The Kagan group launched its attack between 6 and 7 o'clock in the morning of the 29th of August. It advanced in two columns. The right (eastern) column included the 10th and 12th Tartar infantry regiments, the 1st Cavalry Regiment, 4 guns, the 53d Mechanized Detachment,Armored Train No. 28. This column proceeded from the city of Kagan over the highway and railway branch on the southeastern portion of the city wall where the Karshin gates were situated.
The left column (western), comprising the 1st Eastern Musulman Infantry Regiment, the infantry and cavalry regiments of the special detachment, two light field pieces situated 14 kilometers to the west of the Kagan railway station, advanced on the southwest gates of the city of Karakul. Thus the advance had been conducted simultaneously against two opposite points, which cannot be considered to have been proper, considering the small available forces at our disposal. The artillery group, consisting of a platoon of fortress 152-mm. guns mounted on platforms and a 122-mm. battery, was to support the advance of the right column (see sketch p. 555, original text).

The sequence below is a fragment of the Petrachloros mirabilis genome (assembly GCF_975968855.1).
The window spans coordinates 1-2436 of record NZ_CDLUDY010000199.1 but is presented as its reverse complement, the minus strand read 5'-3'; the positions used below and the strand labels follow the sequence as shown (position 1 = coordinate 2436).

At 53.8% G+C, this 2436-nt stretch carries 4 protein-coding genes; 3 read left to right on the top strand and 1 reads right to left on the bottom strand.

However, during the first day of the advance it was disposed at a considerable distance away, with the result that it accomplished little. For the defense of each of the gates with the adjacent sectors of the city wall the enemy had at his disposal 2,000 to 3,000 men together with a mobile reserve outside the city, in the Stara-Makhassa area, numbering 6,000 to 8,000 men. The columns slowly advanced over the close terrain, encountering hostile fire and counterattacks, and during the first day of the advance merely reached the city fortifications, without being able to seize them. The 30th of August likewise passed without any decisive results.